The members of the President’s Committee on the Arts and the Humanities resigned in protest of Trump’s response to Charlottesville. The first letters of each paragraph of their resignation letter spell out the word RESIST.

More than half of the members of the Commerce Department’s 15-person Digital Economy Board of Advisors are known to have resigned.

A member even resigned from Trump’s Evangelical Advisory Board, citing a conflict in values.

The Illinois Senate adopted a resolution the day after Charlottesville urging law enforcement officials to recognize white nationalist and neo-Nazi groups as terrorist organizations.

The great-great-grandson and great-great-granddaughter of Robert E. Lee issued a written statement condemning the "hateful words and violent actions of white supremacists, the KKK or neo-Nazis."

When Fox News invited two African-American commentators—a Republican strategist and a Johns Hopkins professor with expertise in social justice—to argue about Confederate statues on Wednesday, they both came close to tears as they instead shared their sorrow and disgust over Trump’s news conference.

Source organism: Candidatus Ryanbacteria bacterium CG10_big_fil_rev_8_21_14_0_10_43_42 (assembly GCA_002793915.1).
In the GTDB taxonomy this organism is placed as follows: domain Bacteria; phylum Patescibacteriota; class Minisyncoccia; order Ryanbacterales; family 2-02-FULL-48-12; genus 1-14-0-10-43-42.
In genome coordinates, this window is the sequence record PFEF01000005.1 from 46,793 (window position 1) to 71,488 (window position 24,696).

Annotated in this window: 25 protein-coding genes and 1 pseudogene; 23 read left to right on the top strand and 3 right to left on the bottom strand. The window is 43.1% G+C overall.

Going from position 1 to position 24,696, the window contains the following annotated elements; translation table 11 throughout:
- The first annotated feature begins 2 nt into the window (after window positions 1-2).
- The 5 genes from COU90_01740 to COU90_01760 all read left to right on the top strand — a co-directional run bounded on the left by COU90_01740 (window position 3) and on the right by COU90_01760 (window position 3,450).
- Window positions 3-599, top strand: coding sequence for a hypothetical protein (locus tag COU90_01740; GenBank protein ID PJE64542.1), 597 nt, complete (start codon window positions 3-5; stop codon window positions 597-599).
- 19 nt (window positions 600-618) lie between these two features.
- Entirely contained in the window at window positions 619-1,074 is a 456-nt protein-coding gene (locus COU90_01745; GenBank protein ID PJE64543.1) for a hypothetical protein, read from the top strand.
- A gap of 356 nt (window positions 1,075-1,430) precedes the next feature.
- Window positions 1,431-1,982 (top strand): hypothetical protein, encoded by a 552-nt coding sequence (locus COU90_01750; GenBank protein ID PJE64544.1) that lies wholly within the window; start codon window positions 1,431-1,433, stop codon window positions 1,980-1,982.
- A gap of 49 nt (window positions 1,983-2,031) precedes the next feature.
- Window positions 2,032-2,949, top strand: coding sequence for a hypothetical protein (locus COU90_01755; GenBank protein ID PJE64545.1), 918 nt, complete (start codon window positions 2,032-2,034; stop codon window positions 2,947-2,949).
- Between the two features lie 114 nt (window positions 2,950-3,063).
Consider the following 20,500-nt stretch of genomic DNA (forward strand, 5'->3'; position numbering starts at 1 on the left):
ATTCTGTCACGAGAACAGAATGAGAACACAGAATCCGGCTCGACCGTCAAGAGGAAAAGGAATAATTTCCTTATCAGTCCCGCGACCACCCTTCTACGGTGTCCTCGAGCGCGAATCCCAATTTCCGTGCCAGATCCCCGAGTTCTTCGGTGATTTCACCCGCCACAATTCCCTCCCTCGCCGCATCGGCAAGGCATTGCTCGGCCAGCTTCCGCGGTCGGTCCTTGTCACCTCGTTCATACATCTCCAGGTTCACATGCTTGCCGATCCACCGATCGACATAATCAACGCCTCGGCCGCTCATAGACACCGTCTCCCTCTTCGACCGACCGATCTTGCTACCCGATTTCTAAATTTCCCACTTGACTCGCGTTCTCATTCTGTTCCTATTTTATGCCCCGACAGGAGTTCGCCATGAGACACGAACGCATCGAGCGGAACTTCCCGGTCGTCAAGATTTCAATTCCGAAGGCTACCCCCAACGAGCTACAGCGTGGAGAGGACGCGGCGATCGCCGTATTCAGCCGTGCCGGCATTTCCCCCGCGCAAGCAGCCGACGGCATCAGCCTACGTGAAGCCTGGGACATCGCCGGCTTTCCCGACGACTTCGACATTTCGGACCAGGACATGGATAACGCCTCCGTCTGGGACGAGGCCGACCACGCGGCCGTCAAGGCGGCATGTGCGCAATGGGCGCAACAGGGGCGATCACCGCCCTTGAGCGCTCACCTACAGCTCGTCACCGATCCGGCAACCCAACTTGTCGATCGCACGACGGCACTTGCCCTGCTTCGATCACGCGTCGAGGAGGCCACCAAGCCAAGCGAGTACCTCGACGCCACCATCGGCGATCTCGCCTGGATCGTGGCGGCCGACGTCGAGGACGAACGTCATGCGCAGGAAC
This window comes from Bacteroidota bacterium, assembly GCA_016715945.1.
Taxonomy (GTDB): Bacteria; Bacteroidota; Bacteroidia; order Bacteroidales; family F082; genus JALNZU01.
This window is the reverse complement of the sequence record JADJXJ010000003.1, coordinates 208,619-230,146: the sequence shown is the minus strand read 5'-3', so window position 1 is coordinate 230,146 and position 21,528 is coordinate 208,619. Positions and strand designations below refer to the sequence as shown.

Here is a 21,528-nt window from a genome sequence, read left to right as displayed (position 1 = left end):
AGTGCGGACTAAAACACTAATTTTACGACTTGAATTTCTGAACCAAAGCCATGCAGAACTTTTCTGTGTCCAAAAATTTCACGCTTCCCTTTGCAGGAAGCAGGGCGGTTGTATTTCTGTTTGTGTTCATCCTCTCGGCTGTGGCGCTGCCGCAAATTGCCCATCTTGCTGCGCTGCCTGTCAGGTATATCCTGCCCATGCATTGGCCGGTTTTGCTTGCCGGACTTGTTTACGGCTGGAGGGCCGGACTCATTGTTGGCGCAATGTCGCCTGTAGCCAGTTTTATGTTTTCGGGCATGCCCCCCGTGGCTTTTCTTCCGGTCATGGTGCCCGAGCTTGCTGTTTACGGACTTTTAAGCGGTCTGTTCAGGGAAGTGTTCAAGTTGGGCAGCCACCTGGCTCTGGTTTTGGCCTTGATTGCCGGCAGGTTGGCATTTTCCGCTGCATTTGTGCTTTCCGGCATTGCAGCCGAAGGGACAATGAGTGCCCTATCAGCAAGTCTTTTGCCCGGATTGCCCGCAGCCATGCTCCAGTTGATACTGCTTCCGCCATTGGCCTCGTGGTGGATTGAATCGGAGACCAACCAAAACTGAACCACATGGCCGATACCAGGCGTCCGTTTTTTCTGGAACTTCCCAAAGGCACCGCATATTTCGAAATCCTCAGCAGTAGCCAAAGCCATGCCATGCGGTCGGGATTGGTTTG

Wednesday on Fox and Friends, Trump’s favorite show, Shepard Smith said, “Our booking team — and they're good — reached out to Republicans of all stripes across the country today. Let's be honest: Republicans often don't really mind coming on Fox News Channel. We couldn't get anyone to come and defend him.”

The County Fair in Wyoming, New York, stopped selling Confederate flags after residents complained.

The Orange County, North Carolina, school system banned all clothing that depicts the Confederate flag, swastikas or any KKK-related symbols or language, after months of protests from community members.

Texas A&M canceled a September 11 White Lives Matter rally featuring white nationalist leader Richard Spencer. The University of Florida canceled a similar appearance by Spencer.

When Spencer tried to hold a press conference in Washington on Monday, two hotels canceled and he had to settle for his office in Virginia.